You can be sure that North Carolina Dance Theatre didnt offer copies of Bruno Bettelheims famous Cinderella: A Story of Sibling Rivalry and Oedipal Conflicts for sale in the lobby at their first subscriber performance at the new Knight Theater. But they did something nearly as clueless and market-dumb. They scheduled the opening of their 10-performance run of Cinderella on a school night. With Charlotte Symphony performing at Belk Theater the following evening, the Thursday night performance was a godsend for local critics who would be reviewing both events.
But the demographic for the charms of Kara Wilkes as the fairy godmother and the antics of Mark Diamond as the wicked stepmother skews to a younger age, one that is expected at school or daycare early the next morning. If this were a world premiere, ticket sales for opening night might not have been so woeful, down in the wincing 25-30 percent range. Not so. While the current Cinderella is in its fullest bloom choreographically and scenically, with an eye-popping parade of costume splendor, Jean-Pierre Bonnefouxs setting for the Serge Prokofiev score has been presented three times previously in 2001, 2003, and 2006. The 2010 edition restores Act 3, taking us post-slipper to the wedding.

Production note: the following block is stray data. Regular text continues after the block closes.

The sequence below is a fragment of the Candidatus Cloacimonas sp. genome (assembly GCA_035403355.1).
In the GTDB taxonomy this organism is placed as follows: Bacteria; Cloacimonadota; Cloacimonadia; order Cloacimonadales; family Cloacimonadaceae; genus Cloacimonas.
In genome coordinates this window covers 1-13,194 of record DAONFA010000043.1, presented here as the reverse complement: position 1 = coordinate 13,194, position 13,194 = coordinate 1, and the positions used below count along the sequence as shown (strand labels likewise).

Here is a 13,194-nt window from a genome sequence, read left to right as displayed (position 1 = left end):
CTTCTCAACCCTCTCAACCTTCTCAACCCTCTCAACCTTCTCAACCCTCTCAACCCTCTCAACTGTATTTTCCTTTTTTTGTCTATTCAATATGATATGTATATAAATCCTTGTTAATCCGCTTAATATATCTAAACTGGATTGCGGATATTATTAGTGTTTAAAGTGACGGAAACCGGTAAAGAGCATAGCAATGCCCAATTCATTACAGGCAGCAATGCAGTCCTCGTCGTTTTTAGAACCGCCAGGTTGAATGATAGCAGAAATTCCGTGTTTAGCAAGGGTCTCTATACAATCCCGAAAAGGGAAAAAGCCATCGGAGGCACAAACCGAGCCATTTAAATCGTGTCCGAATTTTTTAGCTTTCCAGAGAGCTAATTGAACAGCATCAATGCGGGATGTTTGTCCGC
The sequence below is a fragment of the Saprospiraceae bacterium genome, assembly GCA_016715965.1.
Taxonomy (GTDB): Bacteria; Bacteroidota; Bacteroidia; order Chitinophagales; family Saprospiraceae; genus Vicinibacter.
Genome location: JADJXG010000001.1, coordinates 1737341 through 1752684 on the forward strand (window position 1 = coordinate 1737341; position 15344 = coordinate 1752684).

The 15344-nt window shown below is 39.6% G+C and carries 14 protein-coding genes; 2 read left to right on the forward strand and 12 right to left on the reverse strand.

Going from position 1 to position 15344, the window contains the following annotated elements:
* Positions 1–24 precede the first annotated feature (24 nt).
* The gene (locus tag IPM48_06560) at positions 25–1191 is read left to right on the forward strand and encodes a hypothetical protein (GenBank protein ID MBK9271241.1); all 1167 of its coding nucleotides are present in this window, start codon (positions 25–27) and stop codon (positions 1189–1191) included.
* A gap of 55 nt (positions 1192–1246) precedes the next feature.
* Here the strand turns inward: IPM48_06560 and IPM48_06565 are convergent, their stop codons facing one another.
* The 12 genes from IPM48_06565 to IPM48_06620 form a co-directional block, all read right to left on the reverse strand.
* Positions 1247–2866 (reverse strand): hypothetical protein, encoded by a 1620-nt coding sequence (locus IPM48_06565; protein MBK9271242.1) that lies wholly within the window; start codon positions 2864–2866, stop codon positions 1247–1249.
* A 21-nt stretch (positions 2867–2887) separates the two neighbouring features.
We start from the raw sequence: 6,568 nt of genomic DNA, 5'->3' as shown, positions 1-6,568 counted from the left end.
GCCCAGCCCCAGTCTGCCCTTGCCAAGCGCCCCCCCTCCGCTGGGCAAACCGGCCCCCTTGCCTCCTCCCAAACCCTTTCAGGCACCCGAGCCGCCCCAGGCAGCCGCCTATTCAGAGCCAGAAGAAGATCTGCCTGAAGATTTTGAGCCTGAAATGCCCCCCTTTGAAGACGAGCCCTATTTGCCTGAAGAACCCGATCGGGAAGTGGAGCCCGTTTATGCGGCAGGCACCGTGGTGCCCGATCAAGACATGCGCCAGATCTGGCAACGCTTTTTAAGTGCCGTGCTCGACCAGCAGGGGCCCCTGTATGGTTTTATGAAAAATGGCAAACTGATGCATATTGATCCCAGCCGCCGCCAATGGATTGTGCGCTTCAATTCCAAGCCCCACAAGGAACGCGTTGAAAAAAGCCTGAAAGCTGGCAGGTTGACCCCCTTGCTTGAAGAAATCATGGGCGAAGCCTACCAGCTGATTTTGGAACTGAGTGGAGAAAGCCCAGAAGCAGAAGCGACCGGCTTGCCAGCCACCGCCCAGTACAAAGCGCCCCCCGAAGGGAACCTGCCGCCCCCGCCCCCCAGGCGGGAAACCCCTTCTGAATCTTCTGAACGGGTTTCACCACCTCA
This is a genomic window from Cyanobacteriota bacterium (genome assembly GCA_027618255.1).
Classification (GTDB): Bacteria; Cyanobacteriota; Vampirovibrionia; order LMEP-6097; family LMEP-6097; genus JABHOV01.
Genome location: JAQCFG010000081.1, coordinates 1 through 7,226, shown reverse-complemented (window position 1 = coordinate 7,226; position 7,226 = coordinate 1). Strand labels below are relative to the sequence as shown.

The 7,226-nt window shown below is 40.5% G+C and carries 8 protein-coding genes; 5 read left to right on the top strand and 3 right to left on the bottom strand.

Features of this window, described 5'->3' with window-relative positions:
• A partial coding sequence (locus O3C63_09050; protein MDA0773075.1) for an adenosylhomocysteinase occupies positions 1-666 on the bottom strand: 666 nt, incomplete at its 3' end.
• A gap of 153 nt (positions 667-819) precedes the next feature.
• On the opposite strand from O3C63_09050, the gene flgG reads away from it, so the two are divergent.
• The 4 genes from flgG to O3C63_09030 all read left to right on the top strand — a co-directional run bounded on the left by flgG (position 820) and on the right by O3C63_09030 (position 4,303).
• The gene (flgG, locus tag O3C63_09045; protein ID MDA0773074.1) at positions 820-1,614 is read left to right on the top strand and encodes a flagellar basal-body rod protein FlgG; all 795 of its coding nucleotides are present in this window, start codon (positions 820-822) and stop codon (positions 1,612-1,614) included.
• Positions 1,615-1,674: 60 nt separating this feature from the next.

Childrens Theatre of Charlotte, which perennially battles against the misconception that none of their offerings are for adults (thats why Charlotte is in their name), also has the lordly luxury of their own home. Yet they put just one Thursday evening date on this seasons 104-performance schedule. That bold risk was taken last October during the fifth week of Disneys Beauty and the Beast.
Ive already heard from an official source that last Thursdays sales have been noted, that future Thursday performances are redlined for discussion, and that overall Cinderella sales have been strong. They deserve to be. Traci Gilchrest has honed her performance in the title role to ideal grace without losing any of her maidenly modesty or joy. Diamonds confederates, Mary-Ellen Beaudreau and Alessandra Ball as the stepsisters, are slapstick delights. And Knight Theater houses the show handsomely, bringing us closer to the sounds and sights and delivering them beautifully.
Wilkes is a dream as the fairy godmother, and shell be closing the run this Sunday afternoon with Gilchrest as her godchild. But if youve wearied of Gilchrest as Cindy or would rather see a fresh face in the role theres an ideal alternative this Saturday night as Ball takes her turn dazzling Prince David Ingram. Gilchrest and Wilkes, meanwhile, will be slumming as the Stepsisters. My full review is at Classical Voice of North Carolina.
Hopefully, future Thursday evenings at Knight Theater will prove to be a salvageable concept for NCDTs purely adult fare. Well see soon enough, when the company at last stages George Balanchines Apollo, along with a Dwight Rhoden world premiere, May 13-15.